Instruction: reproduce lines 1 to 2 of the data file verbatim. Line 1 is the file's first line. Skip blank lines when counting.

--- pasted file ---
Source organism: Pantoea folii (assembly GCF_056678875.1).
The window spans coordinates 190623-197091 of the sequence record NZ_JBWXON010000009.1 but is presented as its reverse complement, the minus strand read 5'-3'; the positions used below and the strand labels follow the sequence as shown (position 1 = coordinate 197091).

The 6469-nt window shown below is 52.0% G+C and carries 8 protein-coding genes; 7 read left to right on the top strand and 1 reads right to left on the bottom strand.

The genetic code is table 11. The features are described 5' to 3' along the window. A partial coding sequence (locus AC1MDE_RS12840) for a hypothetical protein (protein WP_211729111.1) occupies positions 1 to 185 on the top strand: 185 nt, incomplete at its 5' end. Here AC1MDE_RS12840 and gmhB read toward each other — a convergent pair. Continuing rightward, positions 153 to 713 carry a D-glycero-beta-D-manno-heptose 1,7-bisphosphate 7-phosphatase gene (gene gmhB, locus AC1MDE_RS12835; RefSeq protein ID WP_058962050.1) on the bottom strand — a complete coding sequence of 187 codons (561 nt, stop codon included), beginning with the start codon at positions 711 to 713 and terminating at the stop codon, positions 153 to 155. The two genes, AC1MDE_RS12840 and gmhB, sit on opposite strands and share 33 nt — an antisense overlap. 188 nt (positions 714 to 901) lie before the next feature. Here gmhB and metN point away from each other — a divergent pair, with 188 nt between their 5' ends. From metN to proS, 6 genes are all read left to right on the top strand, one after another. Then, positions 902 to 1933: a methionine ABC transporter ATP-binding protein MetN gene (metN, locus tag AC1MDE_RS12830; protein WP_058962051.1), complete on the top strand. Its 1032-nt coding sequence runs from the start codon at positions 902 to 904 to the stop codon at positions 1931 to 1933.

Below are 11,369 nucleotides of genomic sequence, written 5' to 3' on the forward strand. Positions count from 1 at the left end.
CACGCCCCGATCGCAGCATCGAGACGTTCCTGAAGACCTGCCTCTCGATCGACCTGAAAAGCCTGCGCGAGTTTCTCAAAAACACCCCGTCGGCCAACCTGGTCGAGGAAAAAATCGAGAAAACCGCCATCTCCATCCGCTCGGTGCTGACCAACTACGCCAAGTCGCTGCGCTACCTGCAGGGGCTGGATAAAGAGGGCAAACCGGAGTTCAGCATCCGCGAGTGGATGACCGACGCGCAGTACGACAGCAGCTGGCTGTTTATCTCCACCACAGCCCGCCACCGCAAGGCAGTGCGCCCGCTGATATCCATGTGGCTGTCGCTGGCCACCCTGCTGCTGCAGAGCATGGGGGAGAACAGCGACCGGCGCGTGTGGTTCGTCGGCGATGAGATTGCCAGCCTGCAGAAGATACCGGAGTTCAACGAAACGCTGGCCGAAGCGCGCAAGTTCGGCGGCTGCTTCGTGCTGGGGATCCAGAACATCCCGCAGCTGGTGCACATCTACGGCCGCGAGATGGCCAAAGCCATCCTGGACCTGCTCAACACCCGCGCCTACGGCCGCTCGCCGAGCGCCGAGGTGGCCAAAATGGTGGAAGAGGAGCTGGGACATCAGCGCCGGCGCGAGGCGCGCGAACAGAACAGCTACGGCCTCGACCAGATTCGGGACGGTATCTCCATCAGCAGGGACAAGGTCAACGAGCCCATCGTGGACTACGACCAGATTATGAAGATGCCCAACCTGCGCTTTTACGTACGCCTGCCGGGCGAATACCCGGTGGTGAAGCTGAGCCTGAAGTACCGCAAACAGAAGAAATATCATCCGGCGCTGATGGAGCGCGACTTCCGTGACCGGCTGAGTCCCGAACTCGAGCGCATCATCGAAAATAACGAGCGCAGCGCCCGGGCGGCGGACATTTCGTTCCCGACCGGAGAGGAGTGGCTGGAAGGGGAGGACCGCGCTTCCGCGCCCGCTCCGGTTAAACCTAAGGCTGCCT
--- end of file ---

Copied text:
Source organism: Pantoea folii (assembly GCF_056678875.1).
The window spans coordinates 190623-197091 of the sequence record NZ_JBWXON010000009.1 but is presented as its reverse complement, the minus strand read 5'-3'; the positions used below and the strand labels follow the sequence as shown (position 1 = coordinate 197091).